Genre: Crime Fiction
Donny and Big Rich work the streets for a living, turning tricks, doing drugs in their spare time in an endless downward spiral. But Rich reckons he has a meal ticket out in the form of Gabriel Thaxton, one of his clients. He's a wealthy man and wouldn't want his secret to be out there.
The trouble is Thaxton's already being blackmailed...
Tom Pitts learnt about life on the mean streets of San Francisco where he still lives, works and writes today.
You can learn more about the author at his website, or follow Mr. Pitts on Facebook.
My expectation was raised when I saw the introduction to Hustle was by Les Edgerton - that the story would be of a certain type and quality. And I wasn't wrong. Hustle is a tightly written novel with a straightforward, no nonsense plant, excellent cast of characters and a real treat to read, surrounded by some testing subject matter.
Everything about this novel is neat. There are few characters and all are very well drawn. Pitts managed to make me care about and like or hate the whole cast. Donny and Big Rich are two kids who spend their time waiting for a score, whether selling their bodies to a client or taking drugs. Donny is new to the scene, Big Rich the more experienced hustler who teaches Donny the ropes.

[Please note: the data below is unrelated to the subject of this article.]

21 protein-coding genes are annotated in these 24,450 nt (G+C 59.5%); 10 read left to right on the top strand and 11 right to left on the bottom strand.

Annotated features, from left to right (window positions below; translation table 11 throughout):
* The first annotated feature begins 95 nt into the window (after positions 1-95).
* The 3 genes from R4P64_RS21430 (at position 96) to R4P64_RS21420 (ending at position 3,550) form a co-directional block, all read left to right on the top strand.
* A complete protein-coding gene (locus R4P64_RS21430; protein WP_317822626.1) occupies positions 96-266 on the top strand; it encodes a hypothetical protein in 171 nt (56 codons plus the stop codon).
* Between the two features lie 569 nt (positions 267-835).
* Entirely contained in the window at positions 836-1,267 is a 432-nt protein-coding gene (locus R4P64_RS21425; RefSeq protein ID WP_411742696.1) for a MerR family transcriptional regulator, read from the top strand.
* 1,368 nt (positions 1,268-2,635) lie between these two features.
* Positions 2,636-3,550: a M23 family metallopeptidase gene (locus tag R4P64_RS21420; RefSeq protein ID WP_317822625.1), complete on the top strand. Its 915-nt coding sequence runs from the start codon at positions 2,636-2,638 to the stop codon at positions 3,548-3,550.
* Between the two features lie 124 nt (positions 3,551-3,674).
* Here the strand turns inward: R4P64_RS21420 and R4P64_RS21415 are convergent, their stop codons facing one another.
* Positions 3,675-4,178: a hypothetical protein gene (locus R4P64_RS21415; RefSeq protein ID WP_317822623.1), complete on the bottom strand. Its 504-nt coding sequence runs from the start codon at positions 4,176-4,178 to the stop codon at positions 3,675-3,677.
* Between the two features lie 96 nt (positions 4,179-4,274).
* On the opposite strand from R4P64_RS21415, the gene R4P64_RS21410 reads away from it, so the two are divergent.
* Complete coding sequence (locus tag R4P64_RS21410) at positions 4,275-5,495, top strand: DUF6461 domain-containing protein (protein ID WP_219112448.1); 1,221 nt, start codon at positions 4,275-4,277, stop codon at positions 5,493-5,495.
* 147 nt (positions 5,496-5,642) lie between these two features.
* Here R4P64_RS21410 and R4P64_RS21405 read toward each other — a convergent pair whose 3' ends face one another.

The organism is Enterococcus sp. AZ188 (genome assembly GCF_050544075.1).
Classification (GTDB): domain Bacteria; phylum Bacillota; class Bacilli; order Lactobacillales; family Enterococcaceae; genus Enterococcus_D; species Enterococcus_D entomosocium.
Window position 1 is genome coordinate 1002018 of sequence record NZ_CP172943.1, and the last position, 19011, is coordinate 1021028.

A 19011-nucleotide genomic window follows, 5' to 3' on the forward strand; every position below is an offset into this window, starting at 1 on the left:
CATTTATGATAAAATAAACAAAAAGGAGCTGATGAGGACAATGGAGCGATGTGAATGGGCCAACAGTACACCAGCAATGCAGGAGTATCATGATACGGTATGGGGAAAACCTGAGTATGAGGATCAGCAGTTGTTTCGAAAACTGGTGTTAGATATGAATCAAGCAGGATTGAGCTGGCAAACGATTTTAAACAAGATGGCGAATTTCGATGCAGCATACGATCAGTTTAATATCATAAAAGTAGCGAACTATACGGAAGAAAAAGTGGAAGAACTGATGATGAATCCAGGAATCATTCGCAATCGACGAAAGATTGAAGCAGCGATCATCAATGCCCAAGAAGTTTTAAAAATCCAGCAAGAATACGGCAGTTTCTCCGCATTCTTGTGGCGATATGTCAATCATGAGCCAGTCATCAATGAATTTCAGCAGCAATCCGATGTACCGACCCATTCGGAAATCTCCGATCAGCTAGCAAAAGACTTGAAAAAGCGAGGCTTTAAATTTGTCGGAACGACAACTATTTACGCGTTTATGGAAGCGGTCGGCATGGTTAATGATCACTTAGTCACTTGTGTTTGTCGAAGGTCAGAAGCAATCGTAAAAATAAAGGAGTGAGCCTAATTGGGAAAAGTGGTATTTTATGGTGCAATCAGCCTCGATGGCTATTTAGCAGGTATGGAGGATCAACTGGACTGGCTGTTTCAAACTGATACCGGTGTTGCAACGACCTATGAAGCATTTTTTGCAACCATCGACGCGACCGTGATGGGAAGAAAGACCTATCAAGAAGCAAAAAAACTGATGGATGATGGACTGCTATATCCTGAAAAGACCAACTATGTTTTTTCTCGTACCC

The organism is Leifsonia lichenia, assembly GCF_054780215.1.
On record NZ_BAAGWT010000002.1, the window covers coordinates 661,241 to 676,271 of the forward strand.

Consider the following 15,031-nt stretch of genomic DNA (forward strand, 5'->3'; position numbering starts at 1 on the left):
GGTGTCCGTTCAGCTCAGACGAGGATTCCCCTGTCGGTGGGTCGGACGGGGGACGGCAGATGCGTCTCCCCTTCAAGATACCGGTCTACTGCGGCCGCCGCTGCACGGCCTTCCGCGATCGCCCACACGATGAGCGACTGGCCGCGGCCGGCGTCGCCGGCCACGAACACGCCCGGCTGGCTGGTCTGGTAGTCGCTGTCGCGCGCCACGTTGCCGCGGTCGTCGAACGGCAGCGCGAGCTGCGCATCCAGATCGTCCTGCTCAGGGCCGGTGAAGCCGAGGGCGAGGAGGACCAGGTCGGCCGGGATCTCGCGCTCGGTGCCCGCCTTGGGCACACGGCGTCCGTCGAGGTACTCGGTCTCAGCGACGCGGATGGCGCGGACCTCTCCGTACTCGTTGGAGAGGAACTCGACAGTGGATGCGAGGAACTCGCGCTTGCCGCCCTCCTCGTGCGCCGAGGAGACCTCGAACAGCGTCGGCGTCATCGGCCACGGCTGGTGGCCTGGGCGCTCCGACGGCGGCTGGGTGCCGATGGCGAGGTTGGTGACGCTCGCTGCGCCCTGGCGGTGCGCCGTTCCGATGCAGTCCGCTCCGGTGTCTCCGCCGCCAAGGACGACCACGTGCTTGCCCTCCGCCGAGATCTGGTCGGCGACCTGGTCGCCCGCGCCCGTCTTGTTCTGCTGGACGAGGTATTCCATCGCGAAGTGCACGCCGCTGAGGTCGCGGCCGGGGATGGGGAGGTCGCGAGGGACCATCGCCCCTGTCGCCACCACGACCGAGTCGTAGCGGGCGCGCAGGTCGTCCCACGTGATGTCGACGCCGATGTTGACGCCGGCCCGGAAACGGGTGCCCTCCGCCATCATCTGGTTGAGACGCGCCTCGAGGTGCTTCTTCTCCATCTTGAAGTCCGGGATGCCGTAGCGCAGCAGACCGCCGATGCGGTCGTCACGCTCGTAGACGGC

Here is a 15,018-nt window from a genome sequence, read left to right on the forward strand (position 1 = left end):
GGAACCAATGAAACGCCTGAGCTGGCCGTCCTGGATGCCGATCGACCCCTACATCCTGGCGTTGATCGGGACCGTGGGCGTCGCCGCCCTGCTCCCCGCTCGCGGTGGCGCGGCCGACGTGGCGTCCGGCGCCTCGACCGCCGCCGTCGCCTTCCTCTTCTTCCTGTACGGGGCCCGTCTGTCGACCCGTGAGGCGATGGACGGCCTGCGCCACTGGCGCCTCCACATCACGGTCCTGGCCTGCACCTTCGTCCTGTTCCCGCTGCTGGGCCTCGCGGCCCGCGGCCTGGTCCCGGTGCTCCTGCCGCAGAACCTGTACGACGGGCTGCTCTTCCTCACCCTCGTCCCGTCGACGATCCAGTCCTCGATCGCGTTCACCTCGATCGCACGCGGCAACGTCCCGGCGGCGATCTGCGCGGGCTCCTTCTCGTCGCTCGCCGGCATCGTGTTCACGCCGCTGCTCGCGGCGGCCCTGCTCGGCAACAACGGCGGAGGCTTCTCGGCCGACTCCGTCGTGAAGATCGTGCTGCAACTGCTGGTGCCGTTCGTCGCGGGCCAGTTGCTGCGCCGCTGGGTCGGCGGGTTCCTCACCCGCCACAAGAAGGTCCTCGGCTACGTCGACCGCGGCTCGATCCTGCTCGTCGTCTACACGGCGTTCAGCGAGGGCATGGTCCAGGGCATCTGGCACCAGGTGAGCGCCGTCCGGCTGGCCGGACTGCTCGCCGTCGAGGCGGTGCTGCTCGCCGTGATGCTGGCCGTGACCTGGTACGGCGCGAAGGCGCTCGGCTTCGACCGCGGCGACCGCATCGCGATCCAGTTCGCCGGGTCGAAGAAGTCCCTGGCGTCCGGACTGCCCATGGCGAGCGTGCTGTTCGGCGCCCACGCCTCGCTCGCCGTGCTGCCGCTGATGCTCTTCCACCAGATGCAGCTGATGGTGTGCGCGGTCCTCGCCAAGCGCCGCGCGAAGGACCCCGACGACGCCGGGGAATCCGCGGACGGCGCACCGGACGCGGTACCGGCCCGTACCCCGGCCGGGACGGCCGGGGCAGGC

There's Thaxton, once a tough lawyer, able to get any criminal off any charge - a legal version of Gordon Gecko - but now a shadow of his former self. He's paid a very high price for his success. He's being blackmailed by one of his ex-clients, a drug addict called Dustin. He's truly excellent, a lunatic of the highest order. Dustin has something over Thaxton and is using it to his advantage. And finally Bear, by name and nature, another of Thaxton's clients, but one who's trying to help him. And that's pretty much it for the cast, with another couple of ably supporting bodies.
Successive chapters flip between Donny and Rich, hatching their plan, executing it, then realising it's not going to work as planned, cut in with narrative on Bear or Thaxton. The conclusion is very well done. As I said, a real treat.
Violence, swearing and drug taking.
Added for Reprise Review: Hustle by Tom Pitts was a nominee in the Crime Fiction category for B&P 2015 Readers' Choice Awards. Original review ran April 2, 2014
Nothing worth mentioning.
Rating: ***** Five Stars
Reviewed by: Keith Nixon
Approximate word count: 70-75,000 words
Post a Comment